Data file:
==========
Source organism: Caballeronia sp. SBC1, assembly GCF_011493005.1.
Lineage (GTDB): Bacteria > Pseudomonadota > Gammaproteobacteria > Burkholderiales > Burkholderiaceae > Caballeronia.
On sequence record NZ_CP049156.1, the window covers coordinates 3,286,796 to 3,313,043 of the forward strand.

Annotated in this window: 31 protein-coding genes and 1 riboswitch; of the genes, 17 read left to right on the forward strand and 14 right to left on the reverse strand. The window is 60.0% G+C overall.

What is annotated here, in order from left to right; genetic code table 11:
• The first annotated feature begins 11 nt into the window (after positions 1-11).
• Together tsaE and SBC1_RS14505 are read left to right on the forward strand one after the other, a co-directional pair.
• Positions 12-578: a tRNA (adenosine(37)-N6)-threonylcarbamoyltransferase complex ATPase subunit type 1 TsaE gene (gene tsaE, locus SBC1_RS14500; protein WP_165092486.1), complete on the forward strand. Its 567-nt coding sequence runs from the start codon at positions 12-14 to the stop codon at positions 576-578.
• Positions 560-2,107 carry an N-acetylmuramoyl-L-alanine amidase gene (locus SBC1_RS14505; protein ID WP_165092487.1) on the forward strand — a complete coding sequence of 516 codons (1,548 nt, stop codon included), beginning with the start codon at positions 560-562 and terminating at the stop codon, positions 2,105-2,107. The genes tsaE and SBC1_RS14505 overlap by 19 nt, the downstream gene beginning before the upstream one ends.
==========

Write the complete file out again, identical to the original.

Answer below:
Source organism: Caballeronia sp. SBC1, assembly GCF_011493005.1.
Lineage (GTDB): Bacteria > Pseudomonadota > Gammaproteobacteria > Burkholderiales > Burkholderiaceae > Caballeronia.
On sequence record NZ_CP049156.1, the window covers coordinates 3,286,796 to 3,313,043 of the forward strand.

Annotated in this window: 31 protein-coding genes and 1 riboswitch; of the genes, 17 read left to right on the forward strand and 14 right to left on the reverse strand. The window is 60.0% G+C overall.

What is annotated here, in order from left to right; genetic code table 11:
• The first annotated feature begins 11 nt into the window (after positions 1-11).
• Together tsaE and SBC1_RS14505 are read left to right on the forward strand one after the other, a co-directional pair.
• Positions 12-578: a tRNA (adenosine(37)-N6)-threonylcarbamoyltransferase complex ATPase subunit type 1 TsaE gene (gene tsaE, locus SBC1_RS14500; protein WP_165092486.1), complete on the forward strand. Its 567-nt coding sequence runs from the start codon at positions 12-14 to the stop codon at positions 576-578.
• Positions 560-2,107 carry an N-acetylmuramoyl-L-alanine amidase gene (locus SBC1_RS14505; protein ID WP_165092487.1) on the forward strand — a complete coding sequence of 516 codons (1,548 nt, stop codon included), beginning with the start codon at positions 560-562 and terminating at the stop codon, positions 2,105-2,107. The genes tsaE and SBC1_RS14505 overlap by 19 nt, the downstream gene beginning before the upstream one ends.